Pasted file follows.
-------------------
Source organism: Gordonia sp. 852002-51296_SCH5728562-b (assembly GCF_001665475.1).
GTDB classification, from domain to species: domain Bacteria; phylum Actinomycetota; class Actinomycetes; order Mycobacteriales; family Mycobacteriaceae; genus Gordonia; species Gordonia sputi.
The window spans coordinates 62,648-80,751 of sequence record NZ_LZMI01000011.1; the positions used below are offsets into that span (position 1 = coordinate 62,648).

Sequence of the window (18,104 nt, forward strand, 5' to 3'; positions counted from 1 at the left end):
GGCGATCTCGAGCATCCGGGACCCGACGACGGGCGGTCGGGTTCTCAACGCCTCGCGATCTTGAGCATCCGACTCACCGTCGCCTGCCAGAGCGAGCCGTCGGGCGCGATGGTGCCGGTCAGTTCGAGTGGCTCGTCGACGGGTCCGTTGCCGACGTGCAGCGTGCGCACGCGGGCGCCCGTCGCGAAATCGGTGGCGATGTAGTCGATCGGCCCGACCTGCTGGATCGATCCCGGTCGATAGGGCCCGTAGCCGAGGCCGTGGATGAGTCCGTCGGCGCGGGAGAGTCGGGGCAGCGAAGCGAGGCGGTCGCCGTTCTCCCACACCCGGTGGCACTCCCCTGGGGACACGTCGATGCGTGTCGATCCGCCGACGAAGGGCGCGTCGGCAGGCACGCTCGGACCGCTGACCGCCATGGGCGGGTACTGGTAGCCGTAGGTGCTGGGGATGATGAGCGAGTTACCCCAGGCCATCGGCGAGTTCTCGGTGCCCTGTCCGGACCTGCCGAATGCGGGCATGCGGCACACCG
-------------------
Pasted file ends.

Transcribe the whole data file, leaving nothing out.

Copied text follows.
Source organism: Gordonia sp. 852002-51296_SCH5728562-b (assembly GCF_001665475.1).
GTDB classification, from domain to species: domain Bacteria; phylum Actinomycetota; class Actinomycetes; order Mycobacteriales; family Mycobacteriaceae; genus Gordonia; species Gordonia sputi.
The window spans coordinates 62,648-80,751 of sequence record NZ_LZMI01000011.1; the positions used below are offsets into that span (position 1 = coordinate 62,648).

Sequence of the window (18,104 nt, forward strand, 5' to 3'; positions counted from 1 at the left end):
GGCGATCTCGAGCATCCGGGACCCGACGACGGGCGGTCGGGTTCTCAACGCCTCGCGATCTTGAGCATCCGACTCACCGTCGCCTGCCAGAGCGAGCCGTCGGGCGCGATGGTGCCGGTCAGTTCGAGTGGCTCGTCGACGGGTCCGTTGCCGACGTGCAGCGTGCGCACGCGGGCGCCCGTCGCGAAATCGGTGGCGATGTAGTCGATCGGCCCGACCTGCTGGATCGATCCCGGTCGATAGGGCCCGTAGCCGAGGCCGTGGATGAGTCCGTCGGCGCGGGAGAGTCGGGGCAGCGAAGCGAGGCGGTCGCCGTTCTCCCACACCCGGTGGCACTCCCCTGGGGACACGTCGATGCGTGTCGATCCGCCGACGAAGGGCGCGTCGGCAGGCACGCTCGGACCGCTGACCGCCATGGGCGGGTACTGGTAGCCGTAGGTGCTGGGGATGATGAGCGAGTTACCCCAGGCCATCGGCGAGTTCTCGGTGCCCTGTCCGGACCTGCCGAATGCGGGCATGCGGCACACCG